Of all the thousands of castles scattered throughout the British Isles, for me the coastal ones are the most impressive. And there’s nothing quite like a ruin to add to the atmosphere. Unlike the quiet scrutiny observed when visiting stately homes and palaces that are well-preserved and occupied as residences, a ruin is for imagining, exploring, and unleashing the inner-child. Indeed, the unreserved enthusiasm of my three-year-old nephew was infectious, and without hesitation we crossed the moat, passed through the thick walls of the narrow gatehouse and keep, and emerged out into the bailey.
Here the scene is breath-taking. The castle is built on the very edge of the cliff, which provides the most spectacular backdrop for the lofty stone towers and the ruined curtain walls on either side of what is now a wide lawn that slopes down towards the precipice. There, the Firth of Forth stretches endlessly ahead, though the eyes are drawn to the great Bass Rock which dominates the near-horizon, white in colour due to the thousands of gannets that nest there.
In the bailey, the great well would have provided fresh water to the inhabitants of the castle, but now it offers the chance for the young (and not so young!) to appreciate their echoed yells of ‘hel-lo!’. A number of rooms in various states of preservation open off a hallway to the north of the bailey, and peering through the window openings down to the rocky beach below it’s easy to imagine the castle’s inhabitants looking upon this almost unchanged landscape, particularly during the isolation and relatively inactivity of the winter months. Tucked at the end of the corridor is a subterranean room that acted as a dungeon, and it remains an solitary space, with its protection from the raging wind being its only saving grace.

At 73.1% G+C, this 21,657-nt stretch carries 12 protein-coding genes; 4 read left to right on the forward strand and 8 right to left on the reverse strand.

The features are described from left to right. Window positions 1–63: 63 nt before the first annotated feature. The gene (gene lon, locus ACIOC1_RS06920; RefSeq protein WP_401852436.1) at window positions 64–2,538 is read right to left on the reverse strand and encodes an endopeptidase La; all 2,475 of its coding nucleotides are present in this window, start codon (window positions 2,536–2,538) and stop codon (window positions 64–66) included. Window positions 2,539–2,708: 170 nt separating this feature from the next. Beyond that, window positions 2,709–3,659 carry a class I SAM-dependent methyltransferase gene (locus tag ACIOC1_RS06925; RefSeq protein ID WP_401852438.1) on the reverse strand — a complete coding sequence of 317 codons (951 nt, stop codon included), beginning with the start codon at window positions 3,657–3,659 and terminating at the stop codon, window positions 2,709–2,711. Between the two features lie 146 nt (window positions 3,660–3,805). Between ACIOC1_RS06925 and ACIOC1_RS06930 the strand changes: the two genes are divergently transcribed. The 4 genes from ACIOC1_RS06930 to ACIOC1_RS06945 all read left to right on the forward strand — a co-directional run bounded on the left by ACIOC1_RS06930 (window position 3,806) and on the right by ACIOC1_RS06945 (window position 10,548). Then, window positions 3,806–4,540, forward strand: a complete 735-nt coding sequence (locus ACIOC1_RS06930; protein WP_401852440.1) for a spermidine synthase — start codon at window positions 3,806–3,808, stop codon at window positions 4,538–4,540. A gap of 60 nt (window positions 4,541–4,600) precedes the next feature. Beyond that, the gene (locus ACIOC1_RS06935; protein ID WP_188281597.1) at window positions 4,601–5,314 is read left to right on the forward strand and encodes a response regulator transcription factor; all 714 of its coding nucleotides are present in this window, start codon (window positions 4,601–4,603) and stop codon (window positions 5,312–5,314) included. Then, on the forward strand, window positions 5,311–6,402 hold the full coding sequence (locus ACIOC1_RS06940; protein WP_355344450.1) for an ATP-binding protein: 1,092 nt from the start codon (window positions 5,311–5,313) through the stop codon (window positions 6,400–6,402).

Through the great flanking towers, we tread the stone steps, up and up, round and round, first emerging on one level, then ascending to the next, until the summit is reached, and the view is panoramic, not just across the sea but to the countryside to the west, and I find myself scanning the distance for signs of an advancing army, or picturing the tenants and peasants tilling the land below. The view takes on new levels here; the immensity of the castle, the romanticism of the ruins, and the unrivalled views across East Lothian. Having taken it all in, with a clarity afforded by a sunny day and an invigoration imposed by the brisk wind, I descended.
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For more information about Tantallon Castle, including its history and visitor information, visit its website
For a history of Tantallon Castle, see Historical Writings’ article